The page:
A tautology in math (and logic) is a compound statement (premise and conclusion) that always produces truth. No matter what the individual parts are, the result is a true statement; a tautology is always true. The opposite of a tautology is a contradiction or a fallacy, which is "always false".
Tautologies are typically found in the branch of mathematics called logic. They use their own special symbols:
, and all signify the statements, with generally reserved for the first one and either or for the second statement
You can "translate" tautologies from ordinary language into mathematical expressions. To translate the compound statement, "I will give you $5 or I will not give you $5," we could write:
The two statements match the two parts, with the connector symbolized by :
takes the place of "I will give you $5"
means the word "or"
takes the place of "I will not give you $5"
We can determine the two conditions of this statement (either I give you $5 or I don't) and see that both produce valid answers:
Constructing a truth table helps make the definition of a tautology more clear. A truth table tests the various parts of any logic statement, including compound statements.
The first part of the compound statement, the premise, is symbolized in the first column. Logical connectors (words that tie the two statements together) are words like or, and, if. They provide conditions like sequence, reason and purpose, opposition and/or unexpected result, and so forth.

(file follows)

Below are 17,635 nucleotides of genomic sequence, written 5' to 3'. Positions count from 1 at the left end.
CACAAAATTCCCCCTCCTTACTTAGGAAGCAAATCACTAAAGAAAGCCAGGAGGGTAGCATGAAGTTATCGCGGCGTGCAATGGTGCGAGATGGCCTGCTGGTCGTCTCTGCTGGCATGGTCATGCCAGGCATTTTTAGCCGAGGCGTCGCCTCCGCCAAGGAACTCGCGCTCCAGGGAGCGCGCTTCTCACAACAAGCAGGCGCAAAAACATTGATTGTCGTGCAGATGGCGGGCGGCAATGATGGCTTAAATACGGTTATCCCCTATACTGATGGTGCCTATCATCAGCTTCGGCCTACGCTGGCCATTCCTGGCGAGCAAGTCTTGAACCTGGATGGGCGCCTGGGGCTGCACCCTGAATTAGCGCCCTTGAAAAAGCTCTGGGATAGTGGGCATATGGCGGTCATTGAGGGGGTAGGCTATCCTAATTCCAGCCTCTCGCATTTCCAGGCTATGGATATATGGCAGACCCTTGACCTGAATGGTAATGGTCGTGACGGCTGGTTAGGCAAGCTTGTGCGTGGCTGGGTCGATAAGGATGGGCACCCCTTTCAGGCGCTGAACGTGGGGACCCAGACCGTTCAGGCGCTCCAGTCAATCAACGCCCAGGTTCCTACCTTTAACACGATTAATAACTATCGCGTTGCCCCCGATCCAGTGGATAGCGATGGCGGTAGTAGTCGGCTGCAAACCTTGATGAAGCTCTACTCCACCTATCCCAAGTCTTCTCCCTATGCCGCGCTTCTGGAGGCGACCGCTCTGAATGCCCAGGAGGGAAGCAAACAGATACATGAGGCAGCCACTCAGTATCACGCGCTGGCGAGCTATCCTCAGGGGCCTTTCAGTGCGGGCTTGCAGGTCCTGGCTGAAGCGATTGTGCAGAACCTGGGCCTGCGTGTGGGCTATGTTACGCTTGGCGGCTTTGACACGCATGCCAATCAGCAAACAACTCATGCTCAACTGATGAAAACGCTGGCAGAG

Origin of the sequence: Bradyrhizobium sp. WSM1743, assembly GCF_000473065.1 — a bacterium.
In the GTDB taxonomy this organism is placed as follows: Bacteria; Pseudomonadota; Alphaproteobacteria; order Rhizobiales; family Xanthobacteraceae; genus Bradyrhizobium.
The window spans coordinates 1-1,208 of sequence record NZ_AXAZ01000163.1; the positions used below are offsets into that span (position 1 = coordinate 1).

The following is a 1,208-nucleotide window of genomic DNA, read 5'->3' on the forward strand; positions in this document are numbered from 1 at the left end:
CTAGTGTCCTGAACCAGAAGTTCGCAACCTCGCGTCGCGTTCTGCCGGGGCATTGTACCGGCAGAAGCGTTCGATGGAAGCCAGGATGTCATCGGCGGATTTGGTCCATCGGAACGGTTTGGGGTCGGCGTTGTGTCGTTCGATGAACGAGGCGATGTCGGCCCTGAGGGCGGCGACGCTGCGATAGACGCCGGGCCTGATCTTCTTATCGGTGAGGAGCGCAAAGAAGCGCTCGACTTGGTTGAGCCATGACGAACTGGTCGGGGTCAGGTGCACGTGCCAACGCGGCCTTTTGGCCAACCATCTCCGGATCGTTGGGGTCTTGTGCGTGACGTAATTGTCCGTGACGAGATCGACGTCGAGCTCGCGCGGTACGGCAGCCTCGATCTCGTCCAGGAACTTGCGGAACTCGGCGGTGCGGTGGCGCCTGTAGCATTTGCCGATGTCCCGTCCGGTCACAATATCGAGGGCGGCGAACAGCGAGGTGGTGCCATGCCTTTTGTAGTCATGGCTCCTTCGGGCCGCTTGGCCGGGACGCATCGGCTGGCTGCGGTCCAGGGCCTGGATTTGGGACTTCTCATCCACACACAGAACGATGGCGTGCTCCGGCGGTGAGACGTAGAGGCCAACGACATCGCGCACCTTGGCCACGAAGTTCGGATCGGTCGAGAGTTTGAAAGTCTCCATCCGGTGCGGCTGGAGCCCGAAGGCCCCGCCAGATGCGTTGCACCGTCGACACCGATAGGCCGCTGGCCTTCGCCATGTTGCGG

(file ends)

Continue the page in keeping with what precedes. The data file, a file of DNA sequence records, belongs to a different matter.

The conclusion or second statement, following the logical connector, is symbolized in the second column. The third column of the truth table shows the relationship between the two statements as either true, , or false, .
If every result in the third column is , True, then the compound statement is a tautology. Here is a simple truth table built from the compound statement, "It will either snow today or it will not snow today." The two statements together will always be true, so before we subject it to a truth table, know that it is a tautology.
[construct four-row, three-column truth table for the two conditions, first row with title Truth Table for p ∨ ~p, second row begins three columns. Second row p; ~p; p ∨ ~p. Third row T; F; T. Fourth row F; T; T]
No matter what, the compound statement always leads to a true result, so the statement is a tautology.
Our examples, "I will give you $5 or I will not give you $5," and "It will either snow today or it will not snow today," are very simple.
What about a logic statement that is a bit more complicated? In fact, what if we did not have even the English words, but started with just the symbols?
We hope you can "decode" that without the words, but just in case the pure logic evades you, it essentially says this:
If the truth of Proposition and Proposition together is true, then Proposition is true.
The truth table for this must have columns for , for , for , and a fourth column for
[construct six-row, four-column truth table with top row titled "Truth Table for (p ∧ q) →p; the second row for identifiers for p, for q, for (p ∧ q), and (p ∧ q) →p; then the four permutations (row three) T T T T; (row four) T F F T; (row five) F T F T; (row six) F F F T]
No matter what we find with Propositions , , and , we end up with truth, so this is a tautology. If even one of the final column's findings was false, then we would not have a tautology.
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